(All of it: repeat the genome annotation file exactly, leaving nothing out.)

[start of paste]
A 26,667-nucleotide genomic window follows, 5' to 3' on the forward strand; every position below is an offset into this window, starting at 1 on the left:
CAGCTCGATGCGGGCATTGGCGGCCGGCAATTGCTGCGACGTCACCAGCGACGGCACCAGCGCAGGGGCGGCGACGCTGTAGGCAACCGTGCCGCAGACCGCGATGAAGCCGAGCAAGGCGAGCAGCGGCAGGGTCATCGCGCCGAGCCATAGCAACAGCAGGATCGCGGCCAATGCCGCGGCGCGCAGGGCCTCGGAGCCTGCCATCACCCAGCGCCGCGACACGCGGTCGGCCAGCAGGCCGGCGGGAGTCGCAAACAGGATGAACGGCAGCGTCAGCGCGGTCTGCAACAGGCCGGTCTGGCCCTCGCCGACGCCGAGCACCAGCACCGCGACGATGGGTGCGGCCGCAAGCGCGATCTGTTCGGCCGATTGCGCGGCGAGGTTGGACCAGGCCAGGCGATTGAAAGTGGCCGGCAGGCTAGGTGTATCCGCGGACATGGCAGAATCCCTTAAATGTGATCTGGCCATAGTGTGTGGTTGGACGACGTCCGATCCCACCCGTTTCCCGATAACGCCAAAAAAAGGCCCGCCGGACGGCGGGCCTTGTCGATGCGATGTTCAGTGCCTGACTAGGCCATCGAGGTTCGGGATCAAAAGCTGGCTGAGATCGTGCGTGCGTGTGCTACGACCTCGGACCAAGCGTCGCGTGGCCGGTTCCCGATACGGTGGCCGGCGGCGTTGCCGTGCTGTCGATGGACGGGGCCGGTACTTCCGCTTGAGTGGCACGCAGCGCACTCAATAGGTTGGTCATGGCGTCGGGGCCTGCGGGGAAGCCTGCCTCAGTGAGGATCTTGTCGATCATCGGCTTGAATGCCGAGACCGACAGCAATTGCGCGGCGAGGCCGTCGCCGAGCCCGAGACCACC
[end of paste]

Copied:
A 26,667-nucleotide genomic window follows, 5' to 3' on the forward strand; every position below is an offset into this window, starting at 1 on the left:
CAGCTCGATGCGGGCATTGGCGGCCGGCAATTGCTGCGACGTCACCAGCGACGGCACCAGCGCAGGGGCGGCGACGCTGTAGGCAACCGTGCCGCAGACCGCGATGAAGCCGAGCAAGGCGAGCAGCGGCAGGGTCATCGCGCCGAGCCATAGCAACAGCAGGATCGCGGCCAATGCCGCGGCGCGCAGGGCCTCGGAGCCTGCCATCACCCAGCGCCGCGACACGCGGTCGGCCAGCAGGCCGGCGGGAGTCGCAAACAGGATGAACGGCAGCGTCAGCGCGGTCTGCAACAGGCCGGTCTGGCCCTCGCCGACGCCGAGCACCAGCACCGCGACGATGGGTGCGGCCGCAAGCGCGATCTGTTCGGCCGATTGCGCGGCGAGGTTGGACCAGGCCAGGCGATTGAAAGTGGCCGGCAGGCTAGGTGTATCCGCGGACATGGCAGAATCCCTTAAATGTGATCTGGCCATAGTGTGTGGTTGGACGACGTCCGATCCCACCCGTTTCCCGATAACGCCAAAAAAAGGCCCGCCGGACGGCGGGCCTTGTCGATGCGATGTTCAGTGCCTGACTAGGCCATCGAGGTTCGGGATCAAAAGCTGGCTGAGATCGTGCGTGCGTGTGCTACGACCTCGGACCAAGCGTCGCGTGGCCGGTTCCCGATACGGTGGCCGGCGGCGTTGCCGTGCTGTCGATGGACGGGGCCGGTACTTCCGCTTGAGTGGCACGCAGCGCACTCAATAGGTTGGTCATGGCGTCGGGGCCTGCGGGGAAGCCTGCCTCAGTGAGGATCTTGTCGATCATCGGCTTGAATGCCGAGACCGACAGCAATTGCGCGGCGAGGCCGTCGCCGAGCCCGAGACCACC